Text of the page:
Implantable VNS therapy is also being explored for other conditions such as sepsis, lung injury, stroke, traumatic brain injury (TBI), obesity, diabetes, pain management and cardiovascular conditions7. One example of cardio-based therapies include low stimulation of the vagus nerve to liberate the body’s own neurochemicals to improve heart function.

New pain indications

Neuromodulation has worked well in establishing itself to address specific intractable pain of the trunk and/or limbs and for diabetic nerve damage – both conditions treated by implanting electrodes in the epidural space using spinal cord stimulation. In light of this success and available product types, pain specialists are continually seeking solutions from neuromodulation to address different causes for different parts of the body.

This impetus was clearly illustrated in panel sessions and discussions with clinicians attending the American Society of Pain and Neuroscience 2023 conference in Miami. We heard testimonials of how specialists, using available stimulators, succeeded in treating a variety of new pain sources and anatomical locations in the wrist, joints, abdominal region and in one case, at the neck to relieve a patient’s sensation of being choked.

This dynamic led to some clinicians proposing that the future of neuromodulation should also consider the treatment of pain associated with oncology treatments, given the improved extended lives seen in cancer patients. This exploration and success could pave the way for the creation of more established therapies – which would be welcome given the prevalence of chronic pain in the general population and the initiative to deliver non-opioid alternatives.

Novel developments for spinal cord injuries

Along with surgical, drug and stem cell therapies, neuromodulation has also entered the frame for addressing spinal cord injuries.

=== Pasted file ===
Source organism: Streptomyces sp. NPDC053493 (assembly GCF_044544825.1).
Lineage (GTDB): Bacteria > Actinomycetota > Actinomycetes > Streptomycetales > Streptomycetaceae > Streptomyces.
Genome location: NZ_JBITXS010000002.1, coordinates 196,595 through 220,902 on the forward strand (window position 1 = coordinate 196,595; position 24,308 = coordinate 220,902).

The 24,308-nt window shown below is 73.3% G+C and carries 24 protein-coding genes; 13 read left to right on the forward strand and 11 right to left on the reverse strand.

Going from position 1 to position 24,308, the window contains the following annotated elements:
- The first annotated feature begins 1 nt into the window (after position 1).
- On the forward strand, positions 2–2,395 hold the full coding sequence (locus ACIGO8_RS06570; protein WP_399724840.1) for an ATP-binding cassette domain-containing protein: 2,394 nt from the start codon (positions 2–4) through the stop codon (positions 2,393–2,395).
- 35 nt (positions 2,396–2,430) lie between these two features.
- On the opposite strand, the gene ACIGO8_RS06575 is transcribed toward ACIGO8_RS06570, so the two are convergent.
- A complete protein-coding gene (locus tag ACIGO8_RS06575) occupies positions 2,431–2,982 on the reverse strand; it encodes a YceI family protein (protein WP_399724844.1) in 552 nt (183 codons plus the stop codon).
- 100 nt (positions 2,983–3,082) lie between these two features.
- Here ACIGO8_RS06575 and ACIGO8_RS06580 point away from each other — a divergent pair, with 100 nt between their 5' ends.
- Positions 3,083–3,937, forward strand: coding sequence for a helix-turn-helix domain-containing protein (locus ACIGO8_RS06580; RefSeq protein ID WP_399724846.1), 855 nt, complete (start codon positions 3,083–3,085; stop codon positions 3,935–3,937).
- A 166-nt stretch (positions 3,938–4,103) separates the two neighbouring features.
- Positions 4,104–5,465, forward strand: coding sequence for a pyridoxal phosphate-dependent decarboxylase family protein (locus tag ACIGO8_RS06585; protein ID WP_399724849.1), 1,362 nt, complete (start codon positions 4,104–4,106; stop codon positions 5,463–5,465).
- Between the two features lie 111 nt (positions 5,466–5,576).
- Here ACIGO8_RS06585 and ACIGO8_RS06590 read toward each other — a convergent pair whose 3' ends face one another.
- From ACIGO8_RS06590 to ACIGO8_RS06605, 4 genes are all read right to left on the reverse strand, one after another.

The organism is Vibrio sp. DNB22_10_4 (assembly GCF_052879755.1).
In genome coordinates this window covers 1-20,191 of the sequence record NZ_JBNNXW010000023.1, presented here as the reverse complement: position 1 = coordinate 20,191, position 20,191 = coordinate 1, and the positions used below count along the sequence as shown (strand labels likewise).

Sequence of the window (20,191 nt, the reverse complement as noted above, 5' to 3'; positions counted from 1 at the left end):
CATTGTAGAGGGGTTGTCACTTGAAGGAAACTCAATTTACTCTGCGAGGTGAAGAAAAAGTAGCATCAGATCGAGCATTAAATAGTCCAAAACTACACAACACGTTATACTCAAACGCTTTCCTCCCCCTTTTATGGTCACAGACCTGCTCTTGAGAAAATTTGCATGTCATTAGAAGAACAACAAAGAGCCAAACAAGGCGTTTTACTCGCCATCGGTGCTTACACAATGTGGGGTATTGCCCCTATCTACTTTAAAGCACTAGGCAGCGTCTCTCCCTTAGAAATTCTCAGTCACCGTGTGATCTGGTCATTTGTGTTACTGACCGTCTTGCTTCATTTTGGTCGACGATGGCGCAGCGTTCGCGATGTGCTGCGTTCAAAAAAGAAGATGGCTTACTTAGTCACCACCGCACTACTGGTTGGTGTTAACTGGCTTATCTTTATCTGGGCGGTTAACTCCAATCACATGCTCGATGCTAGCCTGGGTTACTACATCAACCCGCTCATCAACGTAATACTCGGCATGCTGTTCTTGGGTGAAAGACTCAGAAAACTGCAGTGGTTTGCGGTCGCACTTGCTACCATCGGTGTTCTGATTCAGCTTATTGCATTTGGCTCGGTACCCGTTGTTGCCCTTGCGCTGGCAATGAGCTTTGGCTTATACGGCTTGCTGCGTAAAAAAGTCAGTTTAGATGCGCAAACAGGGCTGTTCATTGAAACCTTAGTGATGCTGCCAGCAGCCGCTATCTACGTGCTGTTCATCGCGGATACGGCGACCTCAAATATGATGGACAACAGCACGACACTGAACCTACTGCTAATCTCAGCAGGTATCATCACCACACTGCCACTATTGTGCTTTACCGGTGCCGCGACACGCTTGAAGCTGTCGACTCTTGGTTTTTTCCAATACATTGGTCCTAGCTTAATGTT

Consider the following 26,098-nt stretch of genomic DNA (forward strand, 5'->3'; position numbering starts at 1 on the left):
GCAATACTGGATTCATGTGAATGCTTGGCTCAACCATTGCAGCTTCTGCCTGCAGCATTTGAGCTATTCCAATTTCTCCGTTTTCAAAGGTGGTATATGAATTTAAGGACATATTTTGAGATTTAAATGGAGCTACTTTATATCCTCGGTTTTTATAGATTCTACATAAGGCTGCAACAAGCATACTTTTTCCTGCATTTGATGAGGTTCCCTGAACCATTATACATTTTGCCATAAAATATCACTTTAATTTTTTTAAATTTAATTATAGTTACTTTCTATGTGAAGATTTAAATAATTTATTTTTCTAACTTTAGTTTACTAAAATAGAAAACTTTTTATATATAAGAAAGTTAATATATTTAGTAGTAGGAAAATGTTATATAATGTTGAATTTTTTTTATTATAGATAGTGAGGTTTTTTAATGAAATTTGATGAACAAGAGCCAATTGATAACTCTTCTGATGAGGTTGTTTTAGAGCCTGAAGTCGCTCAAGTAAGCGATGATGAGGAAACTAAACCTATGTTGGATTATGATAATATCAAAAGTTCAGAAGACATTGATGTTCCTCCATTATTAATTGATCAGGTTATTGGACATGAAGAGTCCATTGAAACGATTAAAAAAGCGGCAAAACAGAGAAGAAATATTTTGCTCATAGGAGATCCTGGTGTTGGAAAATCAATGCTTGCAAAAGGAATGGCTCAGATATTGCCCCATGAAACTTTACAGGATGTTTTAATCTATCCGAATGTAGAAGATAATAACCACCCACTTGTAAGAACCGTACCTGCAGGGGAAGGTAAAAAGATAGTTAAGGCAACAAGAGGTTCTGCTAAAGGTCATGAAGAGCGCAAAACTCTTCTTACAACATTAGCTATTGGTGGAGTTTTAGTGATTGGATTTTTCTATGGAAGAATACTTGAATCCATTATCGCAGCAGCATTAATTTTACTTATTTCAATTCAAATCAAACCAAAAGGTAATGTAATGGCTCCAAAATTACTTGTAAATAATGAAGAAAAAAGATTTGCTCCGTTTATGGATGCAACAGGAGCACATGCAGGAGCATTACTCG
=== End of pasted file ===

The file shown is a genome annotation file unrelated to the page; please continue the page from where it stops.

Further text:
ONWARD has seen success with its partial and fully implantable versions of its ARC Therapy™ product range, where electrodes are implanted in the epidural space to stimulate the lower portion of the spinal cord affected by the injury that fails to (properly) communicate with the brain. By stimulating these lower nerves, the system aims to help restore and optimize their functioning in connection with the brain. ONWARD indicated that for their ARCIM product, one study demonstrated the ability for long-paralyzed people to stand and walk again with little or no assistance using this therapy.

ONWARD’s products have been granted Breakthrough Device Designation status for a range of indications such as improving upper and lower limb function; bladder control and blood pressure regulation; and alleviation of spasticity in patients with such injuries8.

Also in ONWARD’s pipeline is a plan to integrate an implanted Brain Computer Interface (BCI) which senses the patient’s brain signals relating to the intent of leg/joint movement. In turn, these signals are wirelessly sent to its spinal cord stimulator which can activate nerves which are poorly connected to the brain due to injury. This aims to create a “digital bridge” between the brain and poorly connected nerves to enable and improve the patient’s walking ability. Much research and iteration is anticipated; however, this ambition is indicative of how neuromodulation can be innovative and transformational to people’s lives.

The road ahead for neuromodulation

The above examples only skim the surface of emerging therapies; neurostimulation, neuro-adaptive therapies and BCI technologies are attracting significant research and investment to create new therapies by leveraging the body’s physiological pathways.

We foresee continued progress in materials science, engineering, device design and biomedical research into neuro-physiological understanding of the human body to fuel the foundations for new, highly functional and patient-centered neuromodulation platforms.

We also foresee exciting developments in how targeting different nerves can potentially tackle similar medical conditions while the same nerve can be used to address various indications.

In our next article, we will explore the varied technology drivers and their considerations that are leading to the creation of new, innovative neuromodulation implants.


Medical Therapy

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  1. Strategic Market Research website visited on 12/07/2023
  2. DOI: 10.1186/1471-2490-13-61
  3. DOI: 10.2147/RRU.S231954
  4. Clinical Study Results of the BlueWind System for Patients with Overactive Bladder Featured at the 2023 AUA Annual Meeting. 
  5. Evaluation of Implantable Tibial Neuromodulation Pivotal Study
  6. DOI: 10.1016/j.xjtc.2022.03.007
  7. DOI: 10.2147/JIR.S163248
  8. Website Onwards visited 12/07/2023
Find the authors on LinkedIn:

Alejandra Sanchez

Biomedical Engineer

Sergio Malorni

Senior Consultant